Alberta Agrees to Amend Human Rights Legislation to Expand Prohibitions Against Age Discrimination

By: Jennifer Koshan

PDF Version: Alberta Agrees to Amend Human Rights Legislation to Expand Prohibitions Against Age Discrimination

Case Commented On: Ruth Maria Adria v Attorney General of Alberta, Court File No 1603 05013, Consent Order filed 13 January 2017

Human rights legislation exists in every province and territory in Canada, and at the federal level, but protection against discrimination varies amongst jurisdictions with respect to what grounds and areas are protected. Until recently, the Alberta Human Rights Act, RSA 2000, c A-25.5, only protected against age discrimination in the areas of publications and notices (section 3), employment practices and advertisements (sections 7 and 8), and membership in a trade union, employers’ organization or occupational association (section 9). Age was not a protected ground in relation to the provision of goods, services, accommodation or facilities customarily available to the public (section 4), or in relation to tenancies (section 5).

In January 2017, the Alberta government agreed to expand the Alberta Human Rights Act to include age as a protected ground under sections 4 and 5. This development was prompted by an application brought in March 2016 by Ruth Maria Adria under section 15 of the Charter, the constitutional equality rights guarantee, to have the omission of age declared unconstitutional and to have age read in to these sections. The Adria case is similar to Vriend v Alberta, [1998] 1 SCR 493, 1998 CanLII 816, where a section 15 challenge went all the way to the Supreme Court of Canada before a reading in remedy was granted to add sexual orientation to Alberta’s human rights legislation (see ABlawg posts on Vriend here and here). Unlike Vriend, however, the government did not fight the challenge in the Adria case. As noted in the consent order signed by Justice R.P. Belzil of the Alberta Court of Queen’s Bench, the Minister of Justice and Solicitor General of Alberta consented to the reading in remedy, which will be suspended for one year (presumably to allow parties who are covered by the new prohibition against age discrimination to amend existing policies and practices as needed). The Alberta Human Rights Commission will begin accepting complaints on the ground of age under sections 4 and 5 when the government amends the legislation or on January 6, 2018, whichever occurs first.

There is one important caveat to this significant legal development. Age is defined in the Alberta Human Rights Act to mean 18 years of age or older (section 44(1)). Therefore, service providers and landlords will still be able to deny goods, services, accommodations, facilities and tenancies to persons under the age of 18 years without facing a human rights complaint. Ms. Adria’s application was motivated by concerns about discrimination against the elderly in the areas of services and tenancies (Adria is affiliated with the Elder Advocates of Alberta Society). This is certainly a valid concern, as a previous ABlawg post on the treatment of elderly condominium residents makes clear, as do the case studies on the Elder Advocates website. However, now that it is looking at this issue, the government might consider extending the protection against age discrimination to include youth under the age of 18.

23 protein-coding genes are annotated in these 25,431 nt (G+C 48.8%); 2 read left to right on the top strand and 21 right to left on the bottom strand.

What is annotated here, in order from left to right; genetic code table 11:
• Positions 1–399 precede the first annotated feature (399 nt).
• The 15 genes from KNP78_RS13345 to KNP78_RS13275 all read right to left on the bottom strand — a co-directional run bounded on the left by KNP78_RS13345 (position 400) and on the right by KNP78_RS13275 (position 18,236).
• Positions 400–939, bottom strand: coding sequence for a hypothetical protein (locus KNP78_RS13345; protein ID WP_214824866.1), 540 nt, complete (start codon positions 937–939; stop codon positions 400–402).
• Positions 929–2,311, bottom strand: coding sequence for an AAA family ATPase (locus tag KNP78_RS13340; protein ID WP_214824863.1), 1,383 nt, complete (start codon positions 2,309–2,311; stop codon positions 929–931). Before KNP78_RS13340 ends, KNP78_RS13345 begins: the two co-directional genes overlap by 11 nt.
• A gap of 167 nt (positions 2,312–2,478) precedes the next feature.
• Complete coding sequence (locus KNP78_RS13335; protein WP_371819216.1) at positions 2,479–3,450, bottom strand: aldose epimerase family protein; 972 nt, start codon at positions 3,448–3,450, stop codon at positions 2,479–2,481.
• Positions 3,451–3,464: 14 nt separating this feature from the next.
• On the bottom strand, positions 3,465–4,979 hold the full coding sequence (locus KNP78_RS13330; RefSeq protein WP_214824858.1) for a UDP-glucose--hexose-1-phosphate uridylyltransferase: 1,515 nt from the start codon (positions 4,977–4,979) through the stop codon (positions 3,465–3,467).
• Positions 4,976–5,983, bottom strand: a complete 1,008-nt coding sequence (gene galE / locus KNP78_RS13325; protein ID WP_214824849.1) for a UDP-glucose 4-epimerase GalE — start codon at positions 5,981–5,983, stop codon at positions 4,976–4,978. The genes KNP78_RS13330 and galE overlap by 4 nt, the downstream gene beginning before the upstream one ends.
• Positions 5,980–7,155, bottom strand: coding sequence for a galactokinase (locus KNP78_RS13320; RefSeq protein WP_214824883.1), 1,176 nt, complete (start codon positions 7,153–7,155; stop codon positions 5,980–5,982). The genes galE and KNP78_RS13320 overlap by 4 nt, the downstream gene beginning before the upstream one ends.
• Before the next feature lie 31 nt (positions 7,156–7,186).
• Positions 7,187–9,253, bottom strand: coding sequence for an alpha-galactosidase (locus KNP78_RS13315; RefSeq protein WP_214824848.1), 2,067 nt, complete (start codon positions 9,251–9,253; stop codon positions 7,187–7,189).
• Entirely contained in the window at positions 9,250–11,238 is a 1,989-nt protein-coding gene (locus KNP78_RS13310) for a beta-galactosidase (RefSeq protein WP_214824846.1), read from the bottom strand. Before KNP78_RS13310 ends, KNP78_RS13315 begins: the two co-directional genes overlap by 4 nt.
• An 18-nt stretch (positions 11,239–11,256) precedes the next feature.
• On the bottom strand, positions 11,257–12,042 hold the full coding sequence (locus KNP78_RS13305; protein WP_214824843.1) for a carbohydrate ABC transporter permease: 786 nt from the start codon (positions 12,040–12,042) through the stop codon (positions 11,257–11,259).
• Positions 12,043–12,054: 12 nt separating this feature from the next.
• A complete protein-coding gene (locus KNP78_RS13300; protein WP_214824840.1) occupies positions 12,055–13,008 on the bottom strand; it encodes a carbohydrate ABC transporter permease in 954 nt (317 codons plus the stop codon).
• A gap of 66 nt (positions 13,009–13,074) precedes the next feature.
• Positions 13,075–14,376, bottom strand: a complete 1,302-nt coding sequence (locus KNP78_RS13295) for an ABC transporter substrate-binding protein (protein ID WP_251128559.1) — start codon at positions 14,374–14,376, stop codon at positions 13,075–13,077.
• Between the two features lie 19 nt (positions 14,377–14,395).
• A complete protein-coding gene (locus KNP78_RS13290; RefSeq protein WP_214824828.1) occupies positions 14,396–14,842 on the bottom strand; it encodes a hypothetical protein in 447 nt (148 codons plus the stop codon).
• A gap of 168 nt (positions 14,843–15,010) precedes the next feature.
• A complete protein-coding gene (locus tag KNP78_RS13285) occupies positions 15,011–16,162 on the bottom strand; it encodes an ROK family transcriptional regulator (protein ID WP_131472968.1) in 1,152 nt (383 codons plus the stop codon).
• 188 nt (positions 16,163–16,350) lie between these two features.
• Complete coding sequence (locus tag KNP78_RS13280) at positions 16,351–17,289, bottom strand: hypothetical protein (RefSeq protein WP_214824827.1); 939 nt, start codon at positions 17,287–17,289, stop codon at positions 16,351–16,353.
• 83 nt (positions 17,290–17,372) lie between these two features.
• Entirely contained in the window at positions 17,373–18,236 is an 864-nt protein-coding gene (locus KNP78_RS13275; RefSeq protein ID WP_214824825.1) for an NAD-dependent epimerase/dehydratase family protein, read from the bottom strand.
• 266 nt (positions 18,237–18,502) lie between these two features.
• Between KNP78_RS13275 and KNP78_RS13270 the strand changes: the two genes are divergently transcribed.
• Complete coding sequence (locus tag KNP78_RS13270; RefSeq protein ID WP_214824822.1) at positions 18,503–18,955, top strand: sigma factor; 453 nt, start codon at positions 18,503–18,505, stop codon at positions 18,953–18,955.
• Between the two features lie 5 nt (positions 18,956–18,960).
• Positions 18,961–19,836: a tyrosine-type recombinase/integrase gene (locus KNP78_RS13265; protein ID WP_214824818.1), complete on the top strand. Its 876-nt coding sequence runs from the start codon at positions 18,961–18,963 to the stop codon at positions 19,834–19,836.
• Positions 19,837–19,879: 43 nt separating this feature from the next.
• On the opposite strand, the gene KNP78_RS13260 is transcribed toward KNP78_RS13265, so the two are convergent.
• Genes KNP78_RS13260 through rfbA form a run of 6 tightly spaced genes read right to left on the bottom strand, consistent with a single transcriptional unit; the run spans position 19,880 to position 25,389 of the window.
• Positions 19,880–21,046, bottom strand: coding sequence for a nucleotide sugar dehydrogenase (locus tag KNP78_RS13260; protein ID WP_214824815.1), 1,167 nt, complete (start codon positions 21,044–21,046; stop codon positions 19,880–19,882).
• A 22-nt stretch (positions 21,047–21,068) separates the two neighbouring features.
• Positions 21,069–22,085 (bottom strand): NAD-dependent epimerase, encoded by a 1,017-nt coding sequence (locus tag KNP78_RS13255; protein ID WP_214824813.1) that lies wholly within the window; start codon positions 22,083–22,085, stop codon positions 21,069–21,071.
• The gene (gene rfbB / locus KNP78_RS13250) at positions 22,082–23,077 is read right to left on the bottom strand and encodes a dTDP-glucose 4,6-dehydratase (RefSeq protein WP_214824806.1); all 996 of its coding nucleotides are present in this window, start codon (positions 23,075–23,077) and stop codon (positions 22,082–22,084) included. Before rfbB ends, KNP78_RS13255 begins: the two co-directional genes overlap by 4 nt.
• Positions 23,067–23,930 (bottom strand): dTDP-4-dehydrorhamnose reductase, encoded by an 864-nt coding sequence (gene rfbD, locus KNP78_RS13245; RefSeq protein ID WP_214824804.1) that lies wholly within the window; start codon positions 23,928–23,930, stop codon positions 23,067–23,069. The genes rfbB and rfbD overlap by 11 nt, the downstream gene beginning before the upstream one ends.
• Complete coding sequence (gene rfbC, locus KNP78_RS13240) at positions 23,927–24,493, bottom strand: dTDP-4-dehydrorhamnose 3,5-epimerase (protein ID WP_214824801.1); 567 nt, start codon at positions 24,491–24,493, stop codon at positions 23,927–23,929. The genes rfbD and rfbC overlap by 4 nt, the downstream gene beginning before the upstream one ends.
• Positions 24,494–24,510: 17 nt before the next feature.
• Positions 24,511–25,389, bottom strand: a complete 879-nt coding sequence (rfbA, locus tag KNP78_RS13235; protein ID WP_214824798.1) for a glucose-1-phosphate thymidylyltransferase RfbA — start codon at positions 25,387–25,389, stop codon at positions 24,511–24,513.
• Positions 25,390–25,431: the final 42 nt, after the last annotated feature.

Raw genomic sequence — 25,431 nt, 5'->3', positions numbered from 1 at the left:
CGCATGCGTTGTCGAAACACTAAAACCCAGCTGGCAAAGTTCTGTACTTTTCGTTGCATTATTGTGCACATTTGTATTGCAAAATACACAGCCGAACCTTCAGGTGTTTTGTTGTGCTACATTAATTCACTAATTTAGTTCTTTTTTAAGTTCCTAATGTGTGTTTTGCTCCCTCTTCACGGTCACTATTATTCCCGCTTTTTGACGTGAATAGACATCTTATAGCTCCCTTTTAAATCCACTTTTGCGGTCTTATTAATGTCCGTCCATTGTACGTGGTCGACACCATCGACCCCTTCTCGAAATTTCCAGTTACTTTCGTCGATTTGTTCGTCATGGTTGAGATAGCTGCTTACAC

Alberta is not the only province to exclude youth from protection against discrimination based on age – for example, Ontario and Saskatchewan also define age as over 18 years old (Human Rights Code, RSO 1990, c H.19, section 10(1); Saskatchewan Human Rights Code, SS 1979, c S-24.1, section 2), and in British Columbia, age discrimination is only prohibited for those 19 years and older (see Human Rights Code, RSBC 1996, c 210, section 1). In Ontario, however, youth who are 16 or 17 years old and who have withdrawn from parental control have “a right to equal treatment with respect to occupancy of and contracting for accommodation without discrimination because the person is less than eighteen years old” (Human Rights Code, section 4). This type of provision recognizes that some youth live independently and have housing needs that should not be denied simply on the basis of their age. Youth homelessness has been recognized as a problem in Alberta (which has a youth homelessness initiative; so does the Calgary Homeless Foundation and other municipalities). Amending the Alberta Human Rights Act to protect against age discrimination without any limits, or at the very least in the context of housing for independent youth, would be one positive step forward in this context. It would also recognize that youth under 18 are employable, and should have the same right to be free from discrimination  in the employment context as those over 18 (see Alberta Human Right Review Panel, Equal in Dignity at 57).